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This advisory provides mitigation details for multiple vulnerabilities that impact the Carlo Gavazzi EOS-Box Photovoltaic Monitoring System.
Carlo Gavazzi has identified two vulnerabilities in the Carlo Gavazzi EOS-Box Photovoltaic Monitoring System. Carlo Gavazzi has produced a firmware update that fully resolves these vulnerabilities. Successful exploitation of the vulnerabilities would allow an attacker to gain unauthorized access, access private information, and execute remote code. This device is used in the energy sector.
These vulnerabilities could be exploitable remotely. Exploits that target these vulnerabilities are publicly available.
The following Carlo Gavazzi device with firmware version prior to 22.214.171.1240_2.1.10 is affected:
Attackers could use the vulnerabilities to exploit the device by gaining unauthorized access in the system, leaking stored information, and remotely executing code on the device. This could allow a loss of availability, integrity, and confidentiality of the affected system. Carlo Gavazzi products are widely used in industrial automation and energy systems. The energy sector is affected.
Impact to individual organizations depends on many factors that are unique to each organization. ICS-CERT recommends that organizations evaluate the impact of these vulnerabilities based on their operational environment, architecture, and product implementation.
Carlo Gavazzi Automation is a Italian-based company that maintains offices in several countries around the world, including the United States.
The affected product, EOS-Box, is an embedded PC that supervises photovoltaic plants, operating as an integrated control system. According to Carlo Gavazzi, the EOS-Box is deployed across the renewable energy sector. Carlo Gavazzi estimates that these products are used primarily in the United States, Canada, Europe, and Asia.
The Carlo Gavazzi device stores hard-coded passwords in the PHP file of the device. By using the hard-coded passwords, attackers can log into the device with administrative privileges. This could allow the attacker to have unauthorized access.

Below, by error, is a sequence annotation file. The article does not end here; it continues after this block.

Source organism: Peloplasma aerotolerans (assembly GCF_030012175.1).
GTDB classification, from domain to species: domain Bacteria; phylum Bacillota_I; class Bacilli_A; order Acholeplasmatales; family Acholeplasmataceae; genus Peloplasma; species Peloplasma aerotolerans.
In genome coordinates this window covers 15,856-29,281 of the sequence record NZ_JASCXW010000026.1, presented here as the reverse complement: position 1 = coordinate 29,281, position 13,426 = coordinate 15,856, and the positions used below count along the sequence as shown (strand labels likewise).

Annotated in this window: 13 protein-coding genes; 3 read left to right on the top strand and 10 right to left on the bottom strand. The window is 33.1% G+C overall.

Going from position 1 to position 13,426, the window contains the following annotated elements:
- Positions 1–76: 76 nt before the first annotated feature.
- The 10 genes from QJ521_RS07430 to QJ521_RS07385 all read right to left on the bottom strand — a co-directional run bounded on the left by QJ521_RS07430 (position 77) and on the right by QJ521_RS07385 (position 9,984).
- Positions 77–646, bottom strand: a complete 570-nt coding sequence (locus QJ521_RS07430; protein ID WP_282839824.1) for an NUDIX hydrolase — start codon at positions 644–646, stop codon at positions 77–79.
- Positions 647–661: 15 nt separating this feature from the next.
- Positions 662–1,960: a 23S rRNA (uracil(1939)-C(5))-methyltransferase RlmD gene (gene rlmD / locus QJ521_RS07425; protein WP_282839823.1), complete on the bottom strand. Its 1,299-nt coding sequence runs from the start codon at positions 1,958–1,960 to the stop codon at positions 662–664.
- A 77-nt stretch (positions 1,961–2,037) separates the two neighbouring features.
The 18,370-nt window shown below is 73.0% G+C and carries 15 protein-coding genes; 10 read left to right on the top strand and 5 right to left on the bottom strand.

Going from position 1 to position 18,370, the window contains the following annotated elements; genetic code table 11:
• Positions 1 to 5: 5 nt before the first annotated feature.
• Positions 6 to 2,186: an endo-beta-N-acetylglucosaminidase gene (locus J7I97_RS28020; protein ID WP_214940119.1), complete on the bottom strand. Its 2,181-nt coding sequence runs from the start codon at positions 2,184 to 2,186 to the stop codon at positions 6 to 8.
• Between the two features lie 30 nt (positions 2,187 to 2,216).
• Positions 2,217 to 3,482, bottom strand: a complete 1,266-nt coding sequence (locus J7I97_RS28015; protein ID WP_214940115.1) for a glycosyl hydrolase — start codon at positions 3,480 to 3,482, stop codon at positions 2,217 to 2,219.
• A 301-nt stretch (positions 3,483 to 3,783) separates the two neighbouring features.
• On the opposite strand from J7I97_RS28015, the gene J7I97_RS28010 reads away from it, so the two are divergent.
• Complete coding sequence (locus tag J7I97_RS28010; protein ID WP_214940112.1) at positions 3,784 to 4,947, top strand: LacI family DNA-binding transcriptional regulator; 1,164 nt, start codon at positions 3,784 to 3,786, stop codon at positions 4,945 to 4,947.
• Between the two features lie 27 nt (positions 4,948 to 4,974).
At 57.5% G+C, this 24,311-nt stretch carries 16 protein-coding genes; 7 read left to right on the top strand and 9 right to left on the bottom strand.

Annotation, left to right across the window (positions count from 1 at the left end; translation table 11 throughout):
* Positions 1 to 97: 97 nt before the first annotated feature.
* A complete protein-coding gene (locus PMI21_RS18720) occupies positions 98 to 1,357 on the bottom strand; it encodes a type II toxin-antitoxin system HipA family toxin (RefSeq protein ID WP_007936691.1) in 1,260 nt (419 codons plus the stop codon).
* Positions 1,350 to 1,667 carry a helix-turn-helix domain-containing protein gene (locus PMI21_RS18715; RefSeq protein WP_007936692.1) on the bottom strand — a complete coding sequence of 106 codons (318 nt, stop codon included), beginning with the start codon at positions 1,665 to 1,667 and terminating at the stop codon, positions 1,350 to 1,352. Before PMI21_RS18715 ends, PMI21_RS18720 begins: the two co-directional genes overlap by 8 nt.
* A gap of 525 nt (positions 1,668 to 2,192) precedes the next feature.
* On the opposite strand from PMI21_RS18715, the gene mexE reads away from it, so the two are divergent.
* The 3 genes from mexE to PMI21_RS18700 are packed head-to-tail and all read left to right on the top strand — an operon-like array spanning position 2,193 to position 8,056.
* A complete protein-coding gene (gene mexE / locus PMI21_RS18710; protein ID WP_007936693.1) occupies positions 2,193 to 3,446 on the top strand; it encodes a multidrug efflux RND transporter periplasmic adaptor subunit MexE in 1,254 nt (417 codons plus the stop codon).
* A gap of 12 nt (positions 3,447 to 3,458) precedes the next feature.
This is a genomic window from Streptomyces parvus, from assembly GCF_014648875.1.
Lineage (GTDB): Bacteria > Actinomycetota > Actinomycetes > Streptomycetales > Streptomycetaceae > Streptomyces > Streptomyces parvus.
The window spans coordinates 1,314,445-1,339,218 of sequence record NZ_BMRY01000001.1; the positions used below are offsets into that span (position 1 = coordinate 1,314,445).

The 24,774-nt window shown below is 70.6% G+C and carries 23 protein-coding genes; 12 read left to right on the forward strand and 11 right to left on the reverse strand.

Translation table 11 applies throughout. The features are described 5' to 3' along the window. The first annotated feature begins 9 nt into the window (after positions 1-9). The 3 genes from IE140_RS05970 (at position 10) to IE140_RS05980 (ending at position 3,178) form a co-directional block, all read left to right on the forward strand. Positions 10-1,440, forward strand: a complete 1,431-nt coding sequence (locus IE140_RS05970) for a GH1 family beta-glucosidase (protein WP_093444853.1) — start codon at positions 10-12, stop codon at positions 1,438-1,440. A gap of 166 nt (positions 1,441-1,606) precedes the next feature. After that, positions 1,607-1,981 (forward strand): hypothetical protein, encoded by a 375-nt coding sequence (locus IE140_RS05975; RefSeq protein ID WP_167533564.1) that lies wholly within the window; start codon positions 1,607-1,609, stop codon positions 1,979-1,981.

The Carlo Gavazzi device does not check the validity of the data before executing queries. By accessing the SQL table of certain pages that do not require authentication, attackers can leak information from the device. This could allow the attacker to compromise confidentiality.
These vulnerabilities could be exploitable remotely.
Existence of Exploit
Exploits that target these vulnerabilities are publicly available.
An attacker with a low skill would be able to exploit these vulnerabilities.
Carlo Gavazzi has developed a new firmware Version 126.96.36.1990_2.1.10 that mitigates these vulnerabilities. Carlo Gavazzi released the new firmware Tuesday, December 18, 2012, directly to the devices. Users will be able to manually download the firmware on their device by using the Firmware Update function in the System Menu in the device’s Web interface.
ICS-CERT encourages asset owners to take additional defensive measures to protect against this and other cybersecurity risks.
- Minimize network exposure for all control system devices. Critical devices should not directly face the Internet.
- Locate control system networks and remote devices behind firewalls, and isolate them from the business network.
- When remote access is required, use secure methods, such as Virtual Private Networks (VPNs), recognizing that VPN is only as secure as the connected devices.
ICS-CERT also provides a section for control systems security recommended practices on the ICS-CERT Web page. Several recommended practices are available for reading and download, including Improving Industrial Control Systems Cybersecurity with Defense-in-Depth Strategies. ICS-CERT reminds organizations to perform proper impact analysis and risk assessment prior to taking defensive measures.
Additional mitigation guidance and recommended practices are publicly available in the ICS-CERT Technical Information Paper, ICS-TIP-12-146-01B—Targeted Cyber Intrusion Detection and Mitigation Strategies.
Organizations observing any suspected malicious activity should follow their established internal procedures and report their findings to ICS-CERT for tracking and correlation against other incidents.
For any questions related to this report, please contact the CISA at:
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